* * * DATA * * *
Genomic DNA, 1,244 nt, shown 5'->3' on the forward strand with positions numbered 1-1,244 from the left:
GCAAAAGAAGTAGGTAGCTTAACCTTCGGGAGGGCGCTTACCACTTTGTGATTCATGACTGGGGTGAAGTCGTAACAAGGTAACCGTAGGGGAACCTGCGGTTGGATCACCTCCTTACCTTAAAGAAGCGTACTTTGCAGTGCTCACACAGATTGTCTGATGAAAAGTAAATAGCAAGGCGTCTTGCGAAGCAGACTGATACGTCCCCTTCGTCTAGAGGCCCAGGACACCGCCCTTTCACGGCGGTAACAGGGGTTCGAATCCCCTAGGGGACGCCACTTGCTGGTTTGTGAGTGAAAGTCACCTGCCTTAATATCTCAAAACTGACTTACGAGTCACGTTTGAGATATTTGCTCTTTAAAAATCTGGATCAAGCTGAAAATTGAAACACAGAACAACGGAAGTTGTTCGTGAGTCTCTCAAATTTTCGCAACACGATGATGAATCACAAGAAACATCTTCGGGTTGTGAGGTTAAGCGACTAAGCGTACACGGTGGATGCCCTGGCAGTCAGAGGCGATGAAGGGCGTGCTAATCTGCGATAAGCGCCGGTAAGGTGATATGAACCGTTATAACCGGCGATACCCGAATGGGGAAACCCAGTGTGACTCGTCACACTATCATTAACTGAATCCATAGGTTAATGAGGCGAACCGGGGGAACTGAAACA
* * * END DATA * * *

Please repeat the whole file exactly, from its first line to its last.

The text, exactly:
Genomic DNA, 1,244 nt, shown 5'->3' on the forward strand with positions numbered 1-1,244 from the left:
GCAAAAGAAGTAGGTAGCTTAACCTTCGGGAGGGCGCTTACCACTTTGTGATTCATGACTGGGGTGAAGTCGTAACAAGGTAACCGTAGGGGAACCTGCGGTTGGATCACCTCCTTACCTTAAAGAAGCGTACTTTGCAGTGCTCACACAGATTGTCTGATGAAAAGTAAATAGCAAGGCGTCTTGCGAAGCAGACTGATACGTCCCCTTCGTCTAGAGGCCCAGGACACCGCCCTTTCACGGCGGTAACAGGGGTTCGAATCCCCTAGGGGACGCCACTTGCTGGTTTGTGAGTGAAAGTCACCTGCCTTAATATCTCAAAACTGACTTACGAGTCACGTTTGAGATATTTGCTCTTTAAAAATCTGGATCAAGCTGAAAATTGAAACACAGAACAACGGAAGTTGTTCGTGAGTCTCTCAAATTTTCGCAACACGATGATGAATCACAAGAAACATCTTCGGGTTGTGAGGTTAAGCGACTAAGCGTACACGGTGGATGCCCTGGCAGTCAGAGGCGATGAAGGGCGTGCTAATCTGCGATAAGCGCCGGTAAGGTGATATGAACCGTTATAACCGGCGATACCCGAATGGGGAAACCCAGTGTGACTCGTCACACTATCATTAACTGAATCCATAGGTTAATGAGGCGAACCGGGGGAACTGAAACA